With all the excitement about blockchain technology and crypto-currencies, it is sometimes difficult to stay focused on the real-world applications of this new paradigm. Two projects that are making waves in both the crypto, token promotion and broader business worlds are RSK (the first smart contract system built for Bitcoin) and Oyster. The objective of this blog post is to share some insights from a review of these products, as well as give you a glimpse into what may be coming soon for other blockchain products.
1. “The Honey Badger Of Money”
RSK is the first open-source smart contract platform with a 2-way peg to Bitcoin. The project was founded in June of 2016 by Rootstock, a blockchain startup incubated at the Digital Currency Group (DCG) and headed by CEO Diego Gutierrez Zaldivar. RSK is currently in alpha testing and will be launching their mainnet during the second half of 2017.
In essence, RSK combines the Bitcoin core infrastructure with an Ethereum-style smart contract execution environment. In doing so, RSK bridges these two ecosystems, allowing users to utilize advanced smart contracts on top of a sound Bitcoin blockchain.
To accomplish this goal, RSK has developed its own unique version of the Bitcoin virtual machine, which is dubbed the “Waves VM”. As you can see from the above image, this version of the VM is fundamentally different from other implementations (e.g., from Ethereum or Rootstock itself in another project). Instead of having its own programming language, RSK uses a subset of the Solidity language (the default choice for Ethereum). Why have their own language when Solidity works just fine? Because interoperability was one of the primary design goals for RSK. Why use Solidity instead of a contract-specific language? Because developers are already familiar with Solidity and it has been battle tested by thousands of projects running on Ethereum. News approved site is mentioned here.
2. “You Can’t Have Your Cake And Eat It Too”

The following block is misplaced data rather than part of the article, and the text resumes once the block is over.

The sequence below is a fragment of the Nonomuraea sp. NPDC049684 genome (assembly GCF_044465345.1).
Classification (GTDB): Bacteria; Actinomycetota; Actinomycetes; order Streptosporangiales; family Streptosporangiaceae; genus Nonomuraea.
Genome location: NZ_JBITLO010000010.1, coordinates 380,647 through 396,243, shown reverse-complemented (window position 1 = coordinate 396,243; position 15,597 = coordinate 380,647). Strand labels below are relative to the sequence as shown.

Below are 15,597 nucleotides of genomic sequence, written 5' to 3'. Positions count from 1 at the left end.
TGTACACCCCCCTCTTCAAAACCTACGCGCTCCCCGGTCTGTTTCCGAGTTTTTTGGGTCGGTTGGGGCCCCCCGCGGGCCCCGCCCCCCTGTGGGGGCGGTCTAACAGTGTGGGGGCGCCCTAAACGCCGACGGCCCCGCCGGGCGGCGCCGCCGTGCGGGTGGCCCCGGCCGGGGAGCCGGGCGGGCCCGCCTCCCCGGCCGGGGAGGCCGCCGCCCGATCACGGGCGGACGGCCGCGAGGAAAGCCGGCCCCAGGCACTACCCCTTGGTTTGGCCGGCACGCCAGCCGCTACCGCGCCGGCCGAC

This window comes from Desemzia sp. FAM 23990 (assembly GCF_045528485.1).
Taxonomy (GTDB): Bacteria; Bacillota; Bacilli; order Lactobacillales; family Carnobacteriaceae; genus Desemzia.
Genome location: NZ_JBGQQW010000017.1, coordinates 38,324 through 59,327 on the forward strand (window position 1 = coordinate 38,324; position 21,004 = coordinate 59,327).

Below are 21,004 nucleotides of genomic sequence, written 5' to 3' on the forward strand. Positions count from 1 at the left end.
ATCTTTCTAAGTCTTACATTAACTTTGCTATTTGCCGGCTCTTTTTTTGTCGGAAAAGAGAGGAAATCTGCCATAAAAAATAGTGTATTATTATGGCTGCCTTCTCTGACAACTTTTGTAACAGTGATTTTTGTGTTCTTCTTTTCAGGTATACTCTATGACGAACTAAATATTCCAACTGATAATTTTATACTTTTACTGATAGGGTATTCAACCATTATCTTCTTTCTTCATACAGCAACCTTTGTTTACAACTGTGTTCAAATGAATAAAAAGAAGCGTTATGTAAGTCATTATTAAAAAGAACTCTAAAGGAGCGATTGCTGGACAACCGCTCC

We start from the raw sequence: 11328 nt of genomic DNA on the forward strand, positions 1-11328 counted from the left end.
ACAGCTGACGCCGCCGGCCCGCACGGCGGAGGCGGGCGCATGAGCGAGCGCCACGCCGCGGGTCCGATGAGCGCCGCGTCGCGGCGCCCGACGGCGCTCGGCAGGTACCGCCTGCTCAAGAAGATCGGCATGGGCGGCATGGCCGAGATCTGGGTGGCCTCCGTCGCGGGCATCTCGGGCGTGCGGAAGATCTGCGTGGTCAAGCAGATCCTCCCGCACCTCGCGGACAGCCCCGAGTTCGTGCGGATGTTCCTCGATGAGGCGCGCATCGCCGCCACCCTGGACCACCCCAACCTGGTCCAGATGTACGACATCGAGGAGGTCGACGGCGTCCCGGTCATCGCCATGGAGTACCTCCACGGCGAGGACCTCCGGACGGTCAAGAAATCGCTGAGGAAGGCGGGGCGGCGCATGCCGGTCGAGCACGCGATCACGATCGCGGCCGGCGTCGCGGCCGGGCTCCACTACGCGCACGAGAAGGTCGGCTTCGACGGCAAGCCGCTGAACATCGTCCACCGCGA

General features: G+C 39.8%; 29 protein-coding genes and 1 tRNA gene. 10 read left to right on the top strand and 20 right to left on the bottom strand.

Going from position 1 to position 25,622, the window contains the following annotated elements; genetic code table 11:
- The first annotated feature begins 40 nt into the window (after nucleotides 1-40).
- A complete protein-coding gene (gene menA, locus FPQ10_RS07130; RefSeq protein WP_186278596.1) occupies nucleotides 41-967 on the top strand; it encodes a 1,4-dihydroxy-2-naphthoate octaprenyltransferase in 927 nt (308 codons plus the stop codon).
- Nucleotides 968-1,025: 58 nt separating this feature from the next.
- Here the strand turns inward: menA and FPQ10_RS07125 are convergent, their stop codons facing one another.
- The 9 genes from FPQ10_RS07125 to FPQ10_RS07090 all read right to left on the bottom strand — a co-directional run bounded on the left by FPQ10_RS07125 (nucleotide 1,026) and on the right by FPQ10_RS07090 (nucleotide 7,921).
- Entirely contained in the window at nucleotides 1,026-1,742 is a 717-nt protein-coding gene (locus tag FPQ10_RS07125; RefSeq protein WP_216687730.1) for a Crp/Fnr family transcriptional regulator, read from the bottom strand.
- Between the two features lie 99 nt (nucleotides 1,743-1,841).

In the spirit of interoperability, RSK is being developed on top of Bitcoin’s core infrastructure. This means that in order to connect RSK to other blockchains, you need to be running RSK on top of Bitcoin. Users will be able to connect to other blockchains by creating “child chains”. Every blockchain has its own unique set of rules that govern how transactions get processed. However, there are many roots (this will make more sense later) in common between the various chains that are able to connect them together. For example, many users want the ability to send value from one block chain to another without having to go through a central authority (i.e. a bank or payment processor). Lacking a digital equivalent of “international money”, this is what RSK is looking to solve.
The first use case that RSK aims to deliver on Bitcoin Core is called the “Lightning Network”. This feature will enable off-chain transactions between Bitcoin users and blockchain 2.0 smart contracts on the RSK network. As you can see in the above diagram, transactions will be processed between BTC users and smart contracts that reside on their own blockchains. The beauty of this solution is its ability to scale in a distributed manner. In other words, this type of functionality will allow RSK to handle massive numbers of transactions.
3. “We Will Ignore The Elephant In The Room”
The second use case that RSK is working on is called “Rootstock”, which refers to the ability to run a smart contract system built for Bitcoin on top of the Bitcoin blockchain. In other words, it will be like having an ethereum-style virtual machine running on top of BTC for outreach. This idea is taken directly from Ethereum’s playbook, as its developers also started out by building their own blockchain supporting smart contracts (Ethereum). With Rootstock on RSK, you can build your own blockchain with its own rules and native assets (without forking Ethereum). In addition, you can then write smart contracts using Solidity (the default language for Ethereum) and run them on Rootstock with the RSK virtual machine.
RSK goes a step further and enables you to use Bitcoin transactions as the settlement mechanism for your smart contract system. This is a big deal. Unlike many other blockchain products, RSK is not trying to replace bitcoin but rather is built on top of it. Therefore, unlike many blockchain projects that are built on top of Ethereum or other blockchains, you can still rely on Bitcoin’s secure and decentralized architecture to provide the settlement layer for your system.
4. “I Want Legitimacy”
People want their blockchains to be used by real world companies and organizations, but they also want the guarantee that these corporate participants are not going to change the rules of the system or take over control of the network. RSK has been designed with this precise objective in mind. RSK does not require any changes to the Bitcoin core software (it runs as a sidechain), this means that all of Bitcoin’s existing security guarantees are still in place. It also means that since RSK must pay miners fees to confirm its transactions, there is an economic incentive for miners to protect it from attackers and ensure its survival on the network.